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An army of a different kind floods the streets around Stamford Bridge – Chelsea Football Club’s home ground – on match days. But a behind the scenes look at what has made Chelsea one of England’s top soccer clubs can be had at any time with a self-guided tour taking in London’s largest soccer museum, changing rooms and the pitch side.

The stadium has a rather unusual location beside Brompton Cemetery, one of London’s ‘Magnificent Seven’. Property of the crown, it has become an important habitat for Chelsea’s urban wildlife, as well as being the final resting place of approximately 200,000 souls. Its famous residents include Emmeline Pankhurst – a leading figure in the suffragette fight for women to have the vote.

Take in some art

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Located in Duke of York Square, the Saatchi Gallery developed out of the private art collection of advertising impresario Charles Saatchi. It is particularly well-associated with the Young British Artists movement of the 1990s, which brought Damien Hurst and Tracey Emin to national and international attention.

Although a private members club for artists working in all genres, art fans shouldn’t miss Chelsea Art Club either. Founded at the request of James Abbott McNeill Whistler, its Baron Lodge headquarters is usually whitewashed.

However, expansive murals are regularly painted to mark special anniversaries, with the lengthy façade previously decorated with circus performers, camouflage and tricks of the eye to suggest it had been bombed during the blitz.

Hit the King’s Road

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Unlovingly called the A3217 alongside the more evocative King’s Road, this is a street that has dominated the Chelsea scene since the 1960s. Over three kilometers in length, it’s named after the fact it was a private thoroughfare for the monarch until 1830, providing direct access to Kew Gardens and its palace.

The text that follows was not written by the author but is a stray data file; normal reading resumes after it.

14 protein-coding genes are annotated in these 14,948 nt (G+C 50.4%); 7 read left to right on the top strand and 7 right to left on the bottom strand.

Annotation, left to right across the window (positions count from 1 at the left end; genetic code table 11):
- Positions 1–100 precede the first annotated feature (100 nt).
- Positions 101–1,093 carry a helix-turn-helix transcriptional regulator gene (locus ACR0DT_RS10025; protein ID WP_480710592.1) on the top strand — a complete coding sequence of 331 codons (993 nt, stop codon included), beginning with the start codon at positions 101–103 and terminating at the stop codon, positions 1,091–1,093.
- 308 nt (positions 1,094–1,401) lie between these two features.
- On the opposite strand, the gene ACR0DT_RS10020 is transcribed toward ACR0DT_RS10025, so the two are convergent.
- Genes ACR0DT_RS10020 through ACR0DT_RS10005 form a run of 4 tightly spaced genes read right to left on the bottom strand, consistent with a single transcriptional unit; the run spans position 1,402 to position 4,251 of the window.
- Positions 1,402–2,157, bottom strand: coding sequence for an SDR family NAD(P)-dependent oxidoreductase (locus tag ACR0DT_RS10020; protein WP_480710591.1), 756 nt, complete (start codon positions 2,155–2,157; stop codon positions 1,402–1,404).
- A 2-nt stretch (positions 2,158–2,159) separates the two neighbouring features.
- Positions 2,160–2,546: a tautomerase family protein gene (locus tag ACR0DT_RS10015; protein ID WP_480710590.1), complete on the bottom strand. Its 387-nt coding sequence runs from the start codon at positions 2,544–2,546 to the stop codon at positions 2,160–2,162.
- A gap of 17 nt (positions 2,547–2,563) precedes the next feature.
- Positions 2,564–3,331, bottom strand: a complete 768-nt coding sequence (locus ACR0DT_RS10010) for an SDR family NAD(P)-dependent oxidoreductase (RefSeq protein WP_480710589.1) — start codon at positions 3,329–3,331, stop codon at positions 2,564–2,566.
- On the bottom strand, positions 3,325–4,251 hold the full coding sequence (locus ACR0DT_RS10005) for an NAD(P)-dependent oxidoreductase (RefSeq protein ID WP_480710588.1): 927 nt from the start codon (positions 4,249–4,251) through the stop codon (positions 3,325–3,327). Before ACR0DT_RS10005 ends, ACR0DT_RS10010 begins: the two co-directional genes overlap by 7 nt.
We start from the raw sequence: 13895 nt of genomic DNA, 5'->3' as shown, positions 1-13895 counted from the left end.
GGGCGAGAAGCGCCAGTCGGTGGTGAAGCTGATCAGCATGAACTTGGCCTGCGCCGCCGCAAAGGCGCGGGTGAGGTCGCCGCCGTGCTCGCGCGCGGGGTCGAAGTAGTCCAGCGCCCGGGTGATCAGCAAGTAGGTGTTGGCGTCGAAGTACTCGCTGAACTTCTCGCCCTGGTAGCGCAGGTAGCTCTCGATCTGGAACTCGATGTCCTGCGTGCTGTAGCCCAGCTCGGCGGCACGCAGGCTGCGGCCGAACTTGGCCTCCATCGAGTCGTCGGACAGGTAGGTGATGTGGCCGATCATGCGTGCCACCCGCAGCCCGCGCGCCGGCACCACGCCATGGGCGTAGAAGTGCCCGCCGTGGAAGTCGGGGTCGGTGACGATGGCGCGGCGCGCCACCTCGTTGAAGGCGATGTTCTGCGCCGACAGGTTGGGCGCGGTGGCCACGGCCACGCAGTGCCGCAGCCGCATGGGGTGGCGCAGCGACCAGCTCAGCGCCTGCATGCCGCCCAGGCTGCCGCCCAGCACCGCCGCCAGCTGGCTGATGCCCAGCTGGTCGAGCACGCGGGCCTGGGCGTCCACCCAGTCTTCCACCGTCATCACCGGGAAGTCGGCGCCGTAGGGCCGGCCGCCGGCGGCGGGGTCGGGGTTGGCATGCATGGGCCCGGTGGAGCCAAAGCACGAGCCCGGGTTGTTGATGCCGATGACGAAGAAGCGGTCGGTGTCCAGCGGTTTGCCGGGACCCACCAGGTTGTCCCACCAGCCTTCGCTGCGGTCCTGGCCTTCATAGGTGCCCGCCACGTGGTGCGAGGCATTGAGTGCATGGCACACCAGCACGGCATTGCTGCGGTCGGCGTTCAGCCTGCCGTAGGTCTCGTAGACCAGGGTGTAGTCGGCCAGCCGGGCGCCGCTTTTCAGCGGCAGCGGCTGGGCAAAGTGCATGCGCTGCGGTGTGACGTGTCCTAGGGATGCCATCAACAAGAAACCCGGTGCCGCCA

Today the road has around 300 stores as well as galleries and cafés – Vivienne Westwood once had a boutique here with Malcolm McLaren, whilst Starbucks’ first UK premises was on the street too. Another Blue Plaque denotes the place Sir Carol Reed lived – director to such movies as The Third Man, The Agony and the Ecstasy and Trapeze.

If your visit leaves you in need of some tranquility, head north to St Luke’s Church. Not only is it one of the earliest examples of the Gothic Revival style in London, but it was also the church where Charles Dickens married Catherine Hogarth flush with the success of The Pickwick Papers, published two days before.

Discover Chelsea with Go City

Popular with everyone from Oscar Wilde to the Rolling Stones, Chelsea is one of London’s most fashionable neighborhoods. If you’re visiting the British capital, look out for the many things to do in Chelsea London.

Whether you decide to visit Stamford Bridge or ride a bike about the area, travel with Go City and you’ll save heaps of cash on attraction admission, not just in Chelsea but across the whole of London!